Prosecutor: Rexburg Council violated ‘spirit’ of Open Meeting Law

From the Rexburg Standard Journal

REXBURG – The Rexburg City Council has been found not in violation of the Idaho Open Meeting Law, according to an opinion delivered to the council by Special Prosecuting Attorney Penny North Shaul on Tuesday.

The opinion draws to a close a five-month investigation into the quick appointment of Rexburg Mayor Richard Woodland to replace Shawn Larsen at a City Council meeting Nov. 4, 2009.

Although at first glance this appears to be good news for the City Council, Shaul said council members “displayed a fundamental lack of understand of the underlying purpose of the Open Meeting Law.”

“Basically the conclusion that I came to … was that there were certain members of the council that violated the spirit of the Open Meeting Law,” Shaul said in an interview.

In other words, although the City Council made no technical violation of the law, in her opinion, the council’s actions violated the intended purpose of the law, which is to “promote open and honest government.”

The opinion letter, which documents Shaul’s investigation of the council, states that several of the Rexburg City Council members engaged in “serial meetings.”

The term “serial meetings” refers to a series of gatherings attended by less than a quorum of members to discuss a public issue in private.

The document states that:

1. “At least four of the council members acknowledged that they had met with other members individually, to determine how many votes certain candidates would garner.”

2. “At least two members discussed which member would move to nominate (Richard) Woodland for mayor and which member would second the motion.”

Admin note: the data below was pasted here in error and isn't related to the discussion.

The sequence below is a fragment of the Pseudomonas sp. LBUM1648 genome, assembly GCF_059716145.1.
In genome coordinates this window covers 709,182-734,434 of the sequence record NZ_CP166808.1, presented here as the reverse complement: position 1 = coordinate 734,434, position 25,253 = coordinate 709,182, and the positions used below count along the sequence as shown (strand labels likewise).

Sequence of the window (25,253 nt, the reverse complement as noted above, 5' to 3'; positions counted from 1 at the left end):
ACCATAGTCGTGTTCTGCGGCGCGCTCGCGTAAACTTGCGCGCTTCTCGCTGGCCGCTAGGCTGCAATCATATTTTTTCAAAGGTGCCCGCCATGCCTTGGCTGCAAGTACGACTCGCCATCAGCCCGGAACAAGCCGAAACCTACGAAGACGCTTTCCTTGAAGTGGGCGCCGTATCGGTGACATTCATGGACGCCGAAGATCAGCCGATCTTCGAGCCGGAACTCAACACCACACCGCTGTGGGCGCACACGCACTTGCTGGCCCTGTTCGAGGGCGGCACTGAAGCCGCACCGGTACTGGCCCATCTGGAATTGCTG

3. “At least two other members discussed the merits of (Richard) Woodland as a candidate for mayor. …”

4. “There were efforts by several council members to determine which candidate(s) would be unable to garner enough votes for appointment.”

But although the ethics of serial meetings may be in question, the Idaho Open Meeting Law does not prohibit serial meetings.

“There is nothing in the Open Meeting Law language that specifically spells out that you can’t do that,” said Shaul.

The investigation also revealed that there is no evidence that any member of the council “definitively stated what his vote would be.”

There is also no evidence that any council member was pressured into voting a particular way or that there was any sort of “agreement or promise of favors for the nomination of a particular candidate.”

Shaul concludes her legal opinion by suggesting that the council be given further legal training with regards to the “parameters and application of the law.”

The response to Shaul’s opinion has been positive both from the city representatives as well as from those who spearheaded the investigation of the City Council.

“We are not surprised (by the outcome) – it’s pretty much what we expected and confirms what we have said all along,” said City Attorney Stephen Zollinger. “The city has from the outset acknowledged that councilors met on an individual basis.”

In an interview, Zollinger reiterated that although City Council members may have talked with one another, they never engaged in deliberation or decision making outside of a public meeting.

“We are pleased that Mrs. Shaul’s opinion exonerates the council from any criminal behavior or any behavior that even approaches underhanded behavior,” said Zollinger.

He believes the council’s action to have been ethical and disagrees with Shaul’s assessment of a violation of the spirit of the law. But he says that the city will follow up on Shaul’s recommendation and get more education for council members.

But Woodland is less inclined to recommend more education for the council. He says that the council receives sufficient training regarding open meeting laws already.